University of Delaware
Winners of this year's Stock Market Game received awards at a June 5 ceremony in the Perkins Student Center.

Impressive portfolios

Stock Market Game players awarded for profitable investments


10:36 a.m., June 7, 2013--This year’s Stock Market Game (SMG) winners for Delaware were celebrated during a reception and awards ceremony in the Ewing Room of Perkins Student Center on Wednesday, June 5.

The Securities Industry and Financial Markets Association administers the SMG nationwide to instill financial literacy in students, grades four through 12. The University of Delaware’s Center for Economic Education and Entrepreneurship has directed this 10-week program for Delaware teams since 1983. This year, 1,170 Delaware students competed on 284 teams.

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Winning teams were from North Star Elementary School, Shue-Medill Middle School, St. Andrew’s School and Claymont Boys and Girls Club.

After winning students, families and teachers enjoyed an assortment of buffet foods, Marion Jacobs, CEEE staff member and SMG coordinator, opened the program at 5 p.m. saying, “I’m really honored to welcome you to the Stock Market Game reception.” Competition is stiff and “the students do not make snap decisions…after they’ve done their homework they place trades at real time prices.” 

Each team starts with a hypothetical $100,000 to invest in stocks traded on the New York, American and NASDAQ exchanges via an online simulation of Wall Street. Teams that increase their portfolio value by the highest percentage in elementary, middle and high school divisions are declared winners.    

One of five original teachers to coach a team in 1983, Mike Lahoda, presented winning students with certificates and trophies. After the ceremony Lahoda said about playing stocks, “you’ve just got to keep practicing.” 

Winning teams

From North Star Elementary, Nick Conaway, Dorian Francis, Jack LaFrankie, Collin Mash and Zach Welsh finished the game with a portfolio value of $123,786 — a 24 percent increase. Their coach, North Star teacher Margo Miller, has historically advised winning teams. After putting trophies and certificates at their dinner spots, team members reconvened at the front of Ewing to thank their coach and families for support.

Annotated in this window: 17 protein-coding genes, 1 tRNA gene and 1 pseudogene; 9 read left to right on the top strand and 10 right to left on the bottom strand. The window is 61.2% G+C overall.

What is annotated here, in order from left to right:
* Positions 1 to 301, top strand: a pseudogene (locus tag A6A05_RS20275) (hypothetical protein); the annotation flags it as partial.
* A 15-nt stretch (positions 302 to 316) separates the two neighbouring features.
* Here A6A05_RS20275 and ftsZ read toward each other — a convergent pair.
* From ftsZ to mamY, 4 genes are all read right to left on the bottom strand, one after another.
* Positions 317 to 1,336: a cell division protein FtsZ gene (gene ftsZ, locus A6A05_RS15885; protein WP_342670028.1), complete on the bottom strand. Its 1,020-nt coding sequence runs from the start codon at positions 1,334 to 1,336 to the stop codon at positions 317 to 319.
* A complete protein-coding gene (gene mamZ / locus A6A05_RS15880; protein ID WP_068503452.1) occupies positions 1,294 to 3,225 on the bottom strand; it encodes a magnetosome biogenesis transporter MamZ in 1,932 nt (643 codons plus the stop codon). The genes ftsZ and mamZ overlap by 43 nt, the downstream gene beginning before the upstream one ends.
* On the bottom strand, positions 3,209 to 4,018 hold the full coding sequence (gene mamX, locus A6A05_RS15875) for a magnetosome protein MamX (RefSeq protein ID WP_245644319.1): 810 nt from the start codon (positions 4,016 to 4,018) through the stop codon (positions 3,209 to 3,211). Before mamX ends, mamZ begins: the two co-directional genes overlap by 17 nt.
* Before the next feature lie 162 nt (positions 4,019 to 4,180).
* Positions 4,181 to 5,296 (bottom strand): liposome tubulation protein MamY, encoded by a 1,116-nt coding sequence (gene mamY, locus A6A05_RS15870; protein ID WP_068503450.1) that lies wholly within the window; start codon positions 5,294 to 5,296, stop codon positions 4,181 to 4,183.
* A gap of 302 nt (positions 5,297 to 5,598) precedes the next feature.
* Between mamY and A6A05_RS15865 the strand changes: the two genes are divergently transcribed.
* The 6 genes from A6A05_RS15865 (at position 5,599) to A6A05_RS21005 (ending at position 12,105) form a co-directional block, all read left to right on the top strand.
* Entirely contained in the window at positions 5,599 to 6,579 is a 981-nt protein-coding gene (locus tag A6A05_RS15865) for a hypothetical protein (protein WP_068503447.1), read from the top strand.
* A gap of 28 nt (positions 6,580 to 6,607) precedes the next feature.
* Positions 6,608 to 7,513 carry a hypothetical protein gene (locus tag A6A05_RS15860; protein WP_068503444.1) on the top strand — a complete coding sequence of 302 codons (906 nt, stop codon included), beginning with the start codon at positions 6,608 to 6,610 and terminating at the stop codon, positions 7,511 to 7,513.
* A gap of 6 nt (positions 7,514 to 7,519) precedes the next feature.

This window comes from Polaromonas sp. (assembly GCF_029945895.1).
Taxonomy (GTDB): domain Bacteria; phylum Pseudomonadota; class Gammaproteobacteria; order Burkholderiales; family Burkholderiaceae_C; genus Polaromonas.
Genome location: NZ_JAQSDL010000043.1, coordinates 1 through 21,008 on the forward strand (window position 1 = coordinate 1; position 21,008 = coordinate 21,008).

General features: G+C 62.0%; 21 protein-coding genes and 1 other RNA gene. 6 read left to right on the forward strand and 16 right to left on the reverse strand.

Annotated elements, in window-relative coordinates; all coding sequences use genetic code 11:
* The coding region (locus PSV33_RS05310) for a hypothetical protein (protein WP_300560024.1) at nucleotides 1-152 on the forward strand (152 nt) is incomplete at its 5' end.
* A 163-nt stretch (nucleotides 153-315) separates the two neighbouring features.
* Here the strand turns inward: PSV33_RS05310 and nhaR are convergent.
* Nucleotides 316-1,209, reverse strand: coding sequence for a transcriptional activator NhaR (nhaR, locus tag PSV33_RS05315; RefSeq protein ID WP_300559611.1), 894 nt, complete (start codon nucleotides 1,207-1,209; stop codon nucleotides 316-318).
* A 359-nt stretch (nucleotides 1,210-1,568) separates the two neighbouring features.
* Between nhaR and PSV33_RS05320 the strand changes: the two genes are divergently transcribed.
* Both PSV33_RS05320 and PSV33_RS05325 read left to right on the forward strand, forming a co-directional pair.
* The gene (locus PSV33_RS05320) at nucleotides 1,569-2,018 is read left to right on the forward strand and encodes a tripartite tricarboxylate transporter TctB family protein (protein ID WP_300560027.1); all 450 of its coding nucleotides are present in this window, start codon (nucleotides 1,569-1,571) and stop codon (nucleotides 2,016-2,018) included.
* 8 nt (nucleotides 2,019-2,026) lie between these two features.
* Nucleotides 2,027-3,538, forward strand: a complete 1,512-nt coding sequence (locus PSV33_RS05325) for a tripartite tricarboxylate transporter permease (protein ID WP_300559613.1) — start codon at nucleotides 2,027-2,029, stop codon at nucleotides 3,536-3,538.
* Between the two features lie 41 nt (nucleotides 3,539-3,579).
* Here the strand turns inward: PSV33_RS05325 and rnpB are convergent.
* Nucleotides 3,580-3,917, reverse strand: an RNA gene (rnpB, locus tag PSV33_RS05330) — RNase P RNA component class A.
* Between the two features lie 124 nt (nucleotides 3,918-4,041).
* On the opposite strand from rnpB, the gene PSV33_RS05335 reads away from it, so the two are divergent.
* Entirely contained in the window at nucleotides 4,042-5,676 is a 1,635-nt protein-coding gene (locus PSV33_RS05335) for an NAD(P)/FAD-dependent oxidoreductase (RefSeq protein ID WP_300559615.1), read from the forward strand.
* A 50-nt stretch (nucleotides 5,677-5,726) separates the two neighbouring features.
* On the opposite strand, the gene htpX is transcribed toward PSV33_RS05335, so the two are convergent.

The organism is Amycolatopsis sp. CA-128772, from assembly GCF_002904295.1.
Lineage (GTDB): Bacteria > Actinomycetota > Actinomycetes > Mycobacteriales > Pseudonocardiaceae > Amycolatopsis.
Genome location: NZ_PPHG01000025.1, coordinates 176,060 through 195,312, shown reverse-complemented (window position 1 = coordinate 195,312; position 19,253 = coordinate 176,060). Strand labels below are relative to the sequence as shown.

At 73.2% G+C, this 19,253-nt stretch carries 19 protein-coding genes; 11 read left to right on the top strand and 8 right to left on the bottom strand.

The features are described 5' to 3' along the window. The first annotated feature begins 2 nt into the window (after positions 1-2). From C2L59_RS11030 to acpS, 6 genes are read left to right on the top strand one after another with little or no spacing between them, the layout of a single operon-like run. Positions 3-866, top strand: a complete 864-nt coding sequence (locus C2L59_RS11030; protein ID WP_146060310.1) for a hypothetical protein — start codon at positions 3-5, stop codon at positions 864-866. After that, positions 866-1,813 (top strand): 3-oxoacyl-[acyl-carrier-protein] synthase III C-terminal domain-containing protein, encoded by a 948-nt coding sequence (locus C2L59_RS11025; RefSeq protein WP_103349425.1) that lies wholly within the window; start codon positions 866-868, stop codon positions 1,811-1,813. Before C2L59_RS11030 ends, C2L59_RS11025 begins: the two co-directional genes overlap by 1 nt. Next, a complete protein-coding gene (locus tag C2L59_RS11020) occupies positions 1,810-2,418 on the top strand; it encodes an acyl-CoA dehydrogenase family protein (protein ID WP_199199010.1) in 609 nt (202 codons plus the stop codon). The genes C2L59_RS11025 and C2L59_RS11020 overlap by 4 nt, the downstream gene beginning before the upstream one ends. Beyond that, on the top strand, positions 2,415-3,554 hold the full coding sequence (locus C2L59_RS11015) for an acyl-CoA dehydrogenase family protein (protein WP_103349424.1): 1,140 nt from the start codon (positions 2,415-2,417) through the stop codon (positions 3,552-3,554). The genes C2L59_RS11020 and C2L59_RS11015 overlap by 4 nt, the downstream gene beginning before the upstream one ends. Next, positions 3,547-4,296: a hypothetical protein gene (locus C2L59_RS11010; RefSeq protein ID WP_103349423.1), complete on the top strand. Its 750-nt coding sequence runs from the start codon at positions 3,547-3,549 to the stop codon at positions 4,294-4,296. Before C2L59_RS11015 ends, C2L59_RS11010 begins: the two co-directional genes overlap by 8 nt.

From Shue-Medill Middle, Austin Berry, Tia Harris and Desirae Howard finished the game with a portfolio value of $116,472 — a 16 percent increase. Their coach was Shue-Medill teacher Kane Swaney. The team named itself “CashFlow,” and Swaney explained, “They said they will make cash and it will keep on flowing.”     

The team bought shares of Lowe’s (LOW), Nike (NKE), UPS, Kraft (KRFT) and Hersey (HSY).

From St. Andrew’s, Jay Lee, YH Lee and Sangwon Shim finished the game with a portfolio value of $149,890 — a remarkable, nearly 50 percent increase. Their coach was St. Andrew’s teacher Eric Finch.

The boarding school’s team was not in attendance since its term ended last Saturday and team members left campus for home. “Too bad they’re not here to tell us their secrets,” Jacobs joked.

From Claymont Boys and Girls Club, Adham Fathy, Alfonza Jones, Gino Lites and Ronald Powell finished the game with a portfolio value of $100,211. Coach William Ward pushed them consistently for 10 weeks.

The team invested in Microsoft (MSFT), Apple (AAPL), Sony (SNE) and Nike (NKE). 


Any student on an SMG team is eligible to submit an essay exhibiting his or her ability to write critically on investment strategy. Rebecca Heinz, from Cab Calloway School of the Arts, was honored after winning Delaware’s InvestWrite high school division.

Her essay question was “How do natural events affect the stock market?” Heinz said coach Christopher Clark taught her how this works.

The Securities Unit for the Attorney General Office helps sponsor the stock market program in Delaware. After presentations were complete, Deputy Attorney General Victoria W. Counihan congratulated the students and said, “I’m really proud you took time to invest in this program because you’re really investing in yourselves and your education.”

CEEE Director Jim O’Neill took the floor last, saying “the success of the program is due to the leader of the program,” in reference to SMG coordinator Marion Jacobs. “I really want to thank you for coming on a beautiful June day to celebrate a great learning experience,” he said. 

Article by Christopher W. Pinti  

Photos by Doug Baker

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